Are Meat Substitutes healthy or not? Here’s the downside

With the growing popularity of plant based diets, I have received a lot of questions about whether or not meat substitutes (such as meatless burgers, bacon, sausages, chicken etc) are healthy options or not. 

My initial thought is that it depends on the context of someone’s overall dietary history. Are meatless products dominating the diet and crowding out other, less processed foods? If so, then I could foresee it being an issue.

In addition:

1. LACK OF VITAMIN B12. This is a common deficiency amongst individuals who do not consume animal protein because it’s only found in foods of animal origin. Foods commonly used in meat substitutes like beans, soy, peas, whole grains and so on are not sources of B12. 

2. LOADS OF SODIUM AND SATURATED FAT.  Because meatless products are so heavily processed they’re usually loaded with sodium. This gets compounded by any additional marinade, sauce, or condiment you use. Some meatless subs have upwards of 700mg of sodium a serving. And when it comes to fat, you’d be shocked at how fatty meatless products can be. Impossible Burger (for example) has 14g of fat per patty and Beyond Burger has 20. This is because manufacturers use fats like palm and coconut oil to try to give their product the same “mouthfeel” as a burger.

3. ALLERGENIC INGREDIENTS. Many people adopt a plant based diet only to find they feel WORSE, not better. This is because plant based diets, and meatless products in particular are dense in common food allergies like corn, wheat, soy and free nuts. Many individuals also react negatively to additives like artificial colors, flavors, gums, stabilizers, added sugars etc.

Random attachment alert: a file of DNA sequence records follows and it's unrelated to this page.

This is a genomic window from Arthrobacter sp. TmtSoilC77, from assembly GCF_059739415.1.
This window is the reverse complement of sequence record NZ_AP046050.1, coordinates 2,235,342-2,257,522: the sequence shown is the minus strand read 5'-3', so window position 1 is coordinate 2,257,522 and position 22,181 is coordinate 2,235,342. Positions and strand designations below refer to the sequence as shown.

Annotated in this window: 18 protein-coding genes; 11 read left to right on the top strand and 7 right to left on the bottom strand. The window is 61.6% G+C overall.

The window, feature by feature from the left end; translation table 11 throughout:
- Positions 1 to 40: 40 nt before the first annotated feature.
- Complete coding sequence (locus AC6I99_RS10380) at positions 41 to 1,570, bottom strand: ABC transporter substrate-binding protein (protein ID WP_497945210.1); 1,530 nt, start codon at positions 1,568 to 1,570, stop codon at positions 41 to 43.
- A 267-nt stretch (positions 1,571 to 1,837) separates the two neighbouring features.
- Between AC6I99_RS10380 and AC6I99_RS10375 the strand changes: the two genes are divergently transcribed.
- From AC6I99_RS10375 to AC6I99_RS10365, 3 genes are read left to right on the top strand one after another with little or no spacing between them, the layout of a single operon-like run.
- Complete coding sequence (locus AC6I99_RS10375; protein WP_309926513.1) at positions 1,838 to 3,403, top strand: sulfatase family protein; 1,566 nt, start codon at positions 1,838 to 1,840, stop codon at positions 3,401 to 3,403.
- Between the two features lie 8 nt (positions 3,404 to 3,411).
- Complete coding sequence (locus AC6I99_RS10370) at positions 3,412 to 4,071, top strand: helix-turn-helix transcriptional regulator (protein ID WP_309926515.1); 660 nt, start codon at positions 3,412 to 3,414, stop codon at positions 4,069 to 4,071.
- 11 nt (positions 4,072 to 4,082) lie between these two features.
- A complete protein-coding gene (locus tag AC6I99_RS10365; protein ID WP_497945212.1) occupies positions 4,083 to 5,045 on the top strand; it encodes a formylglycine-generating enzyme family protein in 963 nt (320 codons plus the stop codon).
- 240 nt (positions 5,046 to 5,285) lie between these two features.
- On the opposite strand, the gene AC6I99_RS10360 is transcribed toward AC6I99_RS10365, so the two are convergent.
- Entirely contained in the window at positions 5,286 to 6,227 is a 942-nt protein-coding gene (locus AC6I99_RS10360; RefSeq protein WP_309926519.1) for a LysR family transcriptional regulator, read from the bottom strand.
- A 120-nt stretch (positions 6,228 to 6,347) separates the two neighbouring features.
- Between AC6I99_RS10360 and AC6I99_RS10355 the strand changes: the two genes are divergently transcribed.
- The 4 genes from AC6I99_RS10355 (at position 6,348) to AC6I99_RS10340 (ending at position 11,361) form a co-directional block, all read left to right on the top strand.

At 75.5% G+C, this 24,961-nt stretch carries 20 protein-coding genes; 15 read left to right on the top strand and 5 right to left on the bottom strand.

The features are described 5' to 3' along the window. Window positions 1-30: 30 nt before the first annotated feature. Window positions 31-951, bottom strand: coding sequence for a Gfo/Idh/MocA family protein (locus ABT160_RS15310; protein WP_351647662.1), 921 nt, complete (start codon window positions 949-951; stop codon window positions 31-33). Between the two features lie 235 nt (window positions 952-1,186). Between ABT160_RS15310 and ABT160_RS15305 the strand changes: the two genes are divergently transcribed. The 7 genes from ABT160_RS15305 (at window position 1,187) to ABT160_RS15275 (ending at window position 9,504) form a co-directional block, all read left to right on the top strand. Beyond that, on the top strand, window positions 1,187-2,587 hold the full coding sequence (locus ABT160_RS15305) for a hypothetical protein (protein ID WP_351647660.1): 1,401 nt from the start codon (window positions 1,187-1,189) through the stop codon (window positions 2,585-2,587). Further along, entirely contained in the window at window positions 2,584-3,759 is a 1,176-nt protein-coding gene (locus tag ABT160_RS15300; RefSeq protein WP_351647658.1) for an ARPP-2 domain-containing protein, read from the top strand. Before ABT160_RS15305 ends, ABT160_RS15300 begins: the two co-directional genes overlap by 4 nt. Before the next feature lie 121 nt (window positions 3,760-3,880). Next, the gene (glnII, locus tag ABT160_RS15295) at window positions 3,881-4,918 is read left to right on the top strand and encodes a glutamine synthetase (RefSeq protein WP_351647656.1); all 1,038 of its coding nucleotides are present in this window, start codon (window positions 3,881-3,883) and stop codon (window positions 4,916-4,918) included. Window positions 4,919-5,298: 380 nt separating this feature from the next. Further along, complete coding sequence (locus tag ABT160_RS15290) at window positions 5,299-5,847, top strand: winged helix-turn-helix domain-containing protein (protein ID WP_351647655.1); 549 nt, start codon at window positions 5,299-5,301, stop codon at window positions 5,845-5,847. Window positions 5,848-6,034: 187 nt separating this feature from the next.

4. HIGHLY PROCESSED. A processed food is a processed food. Being plant based doesn’t make it any healthier. Granted some meatless products are minimally processed but many have laundry lists of ingredients that even I can’t navigate. If you want to keep your diet as minimally processed as possible (and you should) look for short ingredient lists predominantly comprised of quinoa, potato or sweet potato, beans, lentils, tempeh, and tofu, and that use herbs and spices for flavor. Manufacturers are in this to make money so often meat substitutes contain cheap fillers and binders which have no nutritive value. Look for as many WHOLE plant foods as possible when you read labels. 

Ultimately its all about balance. I believe that any dietary approach should be one that relies MINIMALLY on processed foods, whether plant or animal based. When in doubt- learn to make your own! Homemade Tempeh bacon can be a great substitute for “tofurkey” and meatless burgers made from beans and veggies are insanely easy to make and can even be frozen for future use. 

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